As mandatory vaccination policies continue to face legal challenges and union arbitration across Canada, a recent compilation of decisions shows it’s not looking good for workers forced off the job over Covid shots.
An article published by the labour law firm Mathews Dinsdale titled “Recent COVID-19 Vaccination Policy Decisions” looked at a number of rulings through March and April – none of which came out on the side of the employees. Many also saw arbitrators ruling against rapid testing as an alternative to vaccination, questioning the tests’ effectiveness against detecting Covid rather than the vaccines’ ability to prevent its spread.
“For now, it is clear the loosening of restrictions has not swayed arbitrators’ thinking that COVID-19 is still a large enough threat to the workplace to warrant mandatory vaccination policies,” the report reads.
The decisions came from arbitration hearings in Ontario and British Columbia, and involved private companies, public authorities and both national and provincial unions.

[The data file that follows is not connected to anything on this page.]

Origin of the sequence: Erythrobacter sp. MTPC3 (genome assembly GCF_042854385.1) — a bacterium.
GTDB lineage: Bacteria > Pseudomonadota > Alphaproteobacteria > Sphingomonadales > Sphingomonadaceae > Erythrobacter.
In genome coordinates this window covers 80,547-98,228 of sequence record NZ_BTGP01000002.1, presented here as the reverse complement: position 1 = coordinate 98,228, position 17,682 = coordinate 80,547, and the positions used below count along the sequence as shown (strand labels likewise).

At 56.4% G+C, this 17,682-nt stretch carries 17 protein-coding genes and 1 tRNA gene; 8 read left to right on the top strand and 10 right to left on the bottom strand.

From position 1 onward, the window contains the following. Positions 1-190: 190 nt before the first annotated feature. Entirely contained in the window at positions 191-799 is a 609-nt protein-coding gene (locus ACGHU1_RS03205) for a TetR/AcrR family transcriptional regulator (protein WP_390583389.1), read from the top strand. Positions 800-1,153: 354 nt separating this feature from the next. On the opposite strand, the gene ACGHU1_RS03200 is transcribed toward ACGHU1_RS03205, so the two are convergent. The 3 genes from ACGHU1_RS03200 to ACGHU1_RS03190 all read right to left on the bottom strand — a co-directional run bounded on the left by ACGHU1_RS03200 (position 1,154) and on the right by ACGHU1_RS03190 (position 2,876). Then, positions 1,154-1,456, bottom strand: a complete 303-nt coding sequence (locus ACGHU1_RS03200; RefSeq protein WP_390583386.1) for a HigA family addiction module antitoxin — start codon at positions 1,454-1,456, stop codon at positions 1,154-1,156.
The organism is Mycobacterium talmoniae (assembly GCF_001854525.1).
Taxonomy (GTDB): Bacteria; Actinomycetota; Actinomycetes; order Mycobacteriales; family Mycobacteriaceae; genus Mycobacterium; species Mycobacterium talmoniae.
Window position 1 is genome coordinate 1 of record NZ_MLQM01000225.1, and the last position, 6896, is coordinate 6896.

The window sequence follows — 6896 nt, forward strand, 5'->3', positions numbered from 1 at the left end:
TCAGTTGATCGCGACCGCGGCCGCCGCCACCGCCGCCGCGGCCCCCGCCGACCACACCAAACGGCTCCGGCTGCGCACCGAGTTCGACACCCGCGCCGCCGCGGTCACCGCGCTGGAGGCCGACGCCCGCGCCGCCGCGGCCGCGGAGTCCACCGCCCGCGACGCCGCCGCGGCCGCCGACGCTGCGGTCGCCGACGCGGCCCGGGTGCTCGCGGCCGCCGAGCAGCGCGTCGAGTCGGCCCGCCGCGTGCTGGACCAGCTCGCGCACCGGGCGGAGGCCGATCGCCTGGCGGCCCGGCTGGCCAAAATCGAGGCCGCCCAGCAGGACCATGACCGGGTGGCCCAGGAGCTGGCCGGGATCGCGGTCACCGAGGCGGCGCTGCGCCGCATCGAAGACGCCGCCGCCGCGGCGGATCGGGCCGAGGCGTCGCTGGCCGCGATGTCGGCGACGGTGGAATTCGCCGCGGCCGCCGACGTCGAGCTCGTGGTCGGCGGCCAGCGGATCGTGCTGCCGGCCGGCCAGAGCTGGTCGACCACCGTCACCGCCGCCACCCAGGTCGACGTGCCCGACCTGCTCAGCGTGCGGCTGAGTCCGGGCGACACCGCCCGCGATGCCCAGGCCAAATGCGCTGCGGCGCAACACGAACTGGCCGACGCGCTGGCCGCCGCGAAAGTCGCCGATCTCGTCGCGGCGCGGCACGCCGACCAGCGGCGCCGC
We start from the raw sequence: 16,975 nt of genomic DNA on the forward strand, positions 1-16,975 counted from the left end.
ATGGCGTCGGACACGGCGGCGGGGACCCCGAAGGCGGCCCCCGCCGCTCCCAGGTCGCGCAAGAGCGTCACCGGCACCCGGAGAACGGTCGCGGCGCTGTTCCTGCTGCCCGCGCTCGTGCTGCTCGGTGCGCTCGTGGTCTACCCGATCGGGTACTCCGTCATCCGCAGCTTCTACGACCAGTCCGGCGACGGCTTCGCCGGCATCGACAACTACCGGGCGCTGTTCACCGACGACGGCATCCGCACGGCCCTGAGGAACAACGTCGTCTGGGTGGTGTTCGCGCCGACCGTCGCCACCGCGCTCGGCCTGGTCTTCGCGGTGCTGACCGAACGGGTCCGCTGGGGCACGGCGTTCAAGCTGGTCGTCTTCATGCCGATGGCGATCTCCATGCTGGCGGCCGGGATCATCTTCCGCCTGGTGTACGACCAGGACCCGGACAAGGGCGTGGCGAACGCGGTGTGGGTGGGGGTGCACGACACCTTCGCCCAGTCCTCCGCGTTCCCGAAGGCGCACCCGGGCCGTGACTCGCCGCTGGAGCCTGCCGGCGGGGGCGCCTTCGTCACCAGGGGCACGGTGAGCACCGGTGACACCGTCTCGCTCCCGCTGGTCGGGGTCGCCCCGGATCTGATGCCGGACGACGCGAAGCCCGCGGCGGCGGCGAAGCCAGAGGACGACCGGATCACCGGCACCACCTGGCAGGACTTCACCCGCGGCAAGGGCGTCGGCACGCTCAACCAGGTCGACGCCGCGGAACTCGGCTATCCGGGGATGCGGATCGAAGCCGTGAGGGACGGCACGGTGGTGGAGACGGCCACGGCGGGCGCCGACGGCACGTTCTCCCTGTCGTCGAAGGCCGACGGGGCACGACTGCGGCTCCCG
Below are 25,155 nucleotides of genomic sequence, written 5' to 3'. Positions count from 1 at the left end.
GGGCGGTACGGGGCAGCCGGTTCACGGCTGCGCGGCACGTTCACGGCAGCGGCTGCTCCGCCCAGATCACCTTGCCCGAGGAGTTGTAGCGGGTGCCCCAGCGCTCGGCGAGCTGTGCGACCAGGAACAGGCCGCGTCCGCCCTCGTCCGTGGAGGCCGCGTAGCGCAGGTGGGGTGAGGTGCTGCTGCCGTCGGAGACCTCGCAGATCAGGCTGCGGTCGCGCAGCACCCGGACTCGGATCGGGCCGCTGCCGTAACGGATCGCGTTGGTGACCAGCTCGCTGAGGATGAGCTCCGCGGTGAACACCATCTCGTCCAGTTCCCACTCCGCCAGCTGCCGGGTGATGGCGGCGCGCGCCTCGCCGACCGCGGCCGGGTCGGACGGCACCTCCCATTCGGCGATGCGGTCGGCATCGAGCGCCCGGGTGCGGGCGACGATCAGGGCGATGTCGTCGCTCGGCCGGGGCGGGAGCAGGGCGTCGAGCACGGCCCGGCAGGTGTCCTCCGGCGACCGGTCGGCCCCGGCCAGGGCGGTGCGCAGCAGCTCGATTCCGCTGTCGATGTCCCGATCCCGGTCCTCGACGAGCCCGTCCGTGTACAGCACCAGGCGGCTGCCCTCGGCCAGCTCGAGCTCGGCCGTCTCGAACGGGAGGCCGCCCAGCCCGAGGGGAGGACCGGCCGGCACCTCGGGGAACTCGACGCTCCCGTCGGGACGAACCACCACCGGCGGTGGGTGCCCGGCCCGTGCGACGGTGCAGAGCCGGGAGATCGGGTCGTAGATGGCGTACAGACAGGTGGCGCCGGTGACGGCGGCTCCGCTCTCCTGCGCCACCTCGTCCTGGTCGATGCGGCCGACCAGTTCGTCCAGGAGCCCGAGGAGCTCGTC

In a Mar. 17 ruling against Unifor, local 973, an arbitrator in Ontario upheld a vaccine mandate announced by Coca-Cola at its Brampton bottling plant in October, emphasizing the indoor location and close-quarters nature of the job and ruling it reasonable that noncompliant employees be placed on unpaid leave.
While rapid testing was allowed during January for employees without two shots, the option ended on Feb. 1. The arbitrator noted that the combined testing/vaccination regime had not prevented large-scale Covid infections, but attributed the failure of safety precautions to the reliability of testing rather than the vaccines themselves.
Another Ontario decision on Mar. 22 saw an arbitrator side with the Toronto District School Board (TDSB) against employees represented by CUPE, Local 4400. The vaccination policy – which required all employees with direct contact with students and staff at TDSB buildings to have two shots by Nov. 1 – was rescinded only three days before the ruling.
As with the previous decision, the arbitrator ruled that rapid testing did not provide the same level of protection as vaccines against Omicron strain of COVID and that vaccination was “a reasonable rule and appropriate condition of employment.”
In B.C. on Mar. 21, the International Brotherhood of Electrical Workers, Local 258 failed to defend employees forced off of work…
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